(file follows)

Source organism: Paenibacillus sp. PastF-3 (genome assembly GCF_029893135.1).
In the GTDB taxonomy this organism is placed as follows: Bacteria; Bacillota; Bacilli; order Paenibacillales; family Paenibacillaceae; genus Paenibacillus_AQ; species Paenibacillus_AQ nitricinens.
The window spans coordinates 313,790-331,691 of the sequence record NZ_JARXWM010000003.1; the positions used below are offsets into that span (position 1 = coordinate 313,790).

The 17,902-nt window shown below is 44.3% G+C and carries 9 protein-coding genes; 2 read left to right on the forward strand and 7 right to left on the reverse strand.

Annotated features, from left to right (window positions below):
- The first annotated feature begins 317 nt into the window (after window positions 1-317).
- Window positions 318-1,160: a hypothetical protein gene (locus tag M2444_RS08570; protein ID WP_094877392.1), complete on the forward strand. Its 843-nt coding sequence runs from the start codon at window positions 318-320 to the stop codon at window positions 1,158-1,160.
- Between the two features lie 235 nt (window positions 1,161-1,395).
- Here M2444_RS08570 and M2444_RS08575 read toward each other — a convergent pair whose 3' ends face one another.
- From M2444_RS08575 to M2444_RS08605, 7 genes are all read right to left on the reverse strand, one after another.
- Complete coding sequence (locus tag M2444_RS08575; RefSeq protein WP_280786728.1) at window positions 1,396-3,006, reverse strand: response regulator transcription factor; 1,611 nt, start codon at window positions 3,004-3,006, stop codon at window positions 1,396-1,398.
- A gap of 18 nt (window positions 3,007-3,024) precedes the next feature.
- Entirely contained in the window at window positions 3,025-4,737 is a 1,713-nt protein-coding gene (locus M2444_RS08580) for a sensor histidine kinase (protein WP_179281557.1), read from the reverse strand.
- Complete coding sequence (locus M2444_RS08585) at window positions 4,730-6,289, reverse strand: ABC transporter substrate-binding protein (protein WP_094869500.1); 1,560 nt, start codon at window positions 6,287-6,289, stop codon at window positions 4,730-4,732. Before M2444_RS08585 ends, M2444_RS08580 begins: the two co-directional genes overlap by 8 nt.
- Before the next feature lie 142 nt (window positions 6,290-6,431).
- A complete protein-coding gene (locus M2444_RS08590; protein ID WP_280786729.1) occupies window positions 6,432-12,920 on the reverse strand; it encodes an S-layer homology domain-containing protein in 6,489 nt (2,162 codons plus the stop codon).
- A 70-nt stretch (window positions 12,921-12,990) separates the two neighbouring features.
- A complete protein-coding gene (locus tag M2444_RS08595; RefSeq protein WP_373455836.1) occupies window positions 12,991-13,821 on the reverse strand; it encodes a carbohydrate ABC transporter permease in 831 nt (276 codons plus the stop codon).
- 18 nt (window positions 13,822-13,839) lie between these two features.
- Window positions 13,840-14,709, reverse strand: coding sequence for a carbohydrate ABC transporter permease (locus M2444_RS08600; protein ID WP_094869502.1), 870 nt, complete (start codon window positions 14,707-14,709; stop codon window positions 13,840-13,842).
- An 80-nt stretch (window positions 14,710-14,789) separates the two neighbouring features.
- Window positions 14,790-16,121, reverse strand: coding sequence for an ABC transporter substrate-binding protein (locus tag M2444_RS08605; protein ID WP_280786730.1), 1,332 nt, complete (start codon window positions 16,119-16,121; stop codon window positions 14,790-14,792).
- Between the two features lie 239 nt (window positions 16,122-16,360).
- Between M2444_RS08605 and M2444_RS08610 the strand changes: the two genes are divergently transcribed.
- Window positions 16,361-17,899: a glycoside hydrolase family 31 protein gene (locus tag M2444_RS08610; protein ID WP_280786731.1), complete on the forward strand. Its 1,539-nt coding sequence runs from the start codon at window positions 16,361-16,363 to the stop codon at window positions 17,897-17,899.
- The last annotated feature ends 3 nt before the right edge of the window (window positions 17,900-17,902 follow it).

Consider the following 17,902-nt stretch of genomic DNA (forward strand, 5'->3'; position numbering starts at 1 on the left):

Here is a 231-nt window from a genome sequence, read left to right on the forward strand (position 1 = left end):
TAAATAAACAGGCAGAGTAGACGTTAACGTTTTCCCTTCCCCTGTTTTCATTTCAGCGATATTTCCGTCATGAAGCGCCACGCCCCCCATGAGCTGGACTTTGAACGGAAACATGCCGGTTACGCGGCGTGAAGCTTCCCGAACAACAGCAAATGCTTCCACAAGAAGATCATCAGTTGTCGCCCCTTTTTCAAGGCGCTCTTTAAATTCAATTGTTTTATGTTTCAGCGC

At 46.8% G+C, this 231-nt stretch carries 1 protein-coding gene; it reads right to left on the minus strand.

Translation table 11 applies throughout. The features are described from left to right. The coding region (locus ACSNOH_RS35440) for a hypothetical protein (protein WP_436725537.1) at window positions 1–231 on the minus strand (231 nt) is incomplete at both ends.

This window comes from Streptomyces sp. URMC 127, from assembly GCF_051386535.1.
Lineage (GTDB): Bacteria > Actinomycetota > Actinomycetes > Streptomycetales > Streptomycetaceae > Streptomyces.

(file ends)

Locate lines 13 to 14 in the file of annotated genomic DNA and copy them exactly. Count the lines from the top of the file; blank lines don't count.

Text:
- Entirely contained in the window at window positions 3,025-4,737 is a 1,713-nt protein-coding gene (locus M2444_RS08580) for a sensor histidine kinase (protein WP_179281557.1), read from the reverse strand.
- Complete coding sequence (locus M2444_RS08585) at window positions 4,730-6,289, reverse strand: ABC transporter substrate-binding protein (protein WP_094869500.1); 1,560 nt, start codon at window positions 6,287-6,289, stop codon at window positions 4,730-4,732. Before M2444_RS08585 ends, M2444_RS08580 begins: the two co-directional genes overlap by 8 nt.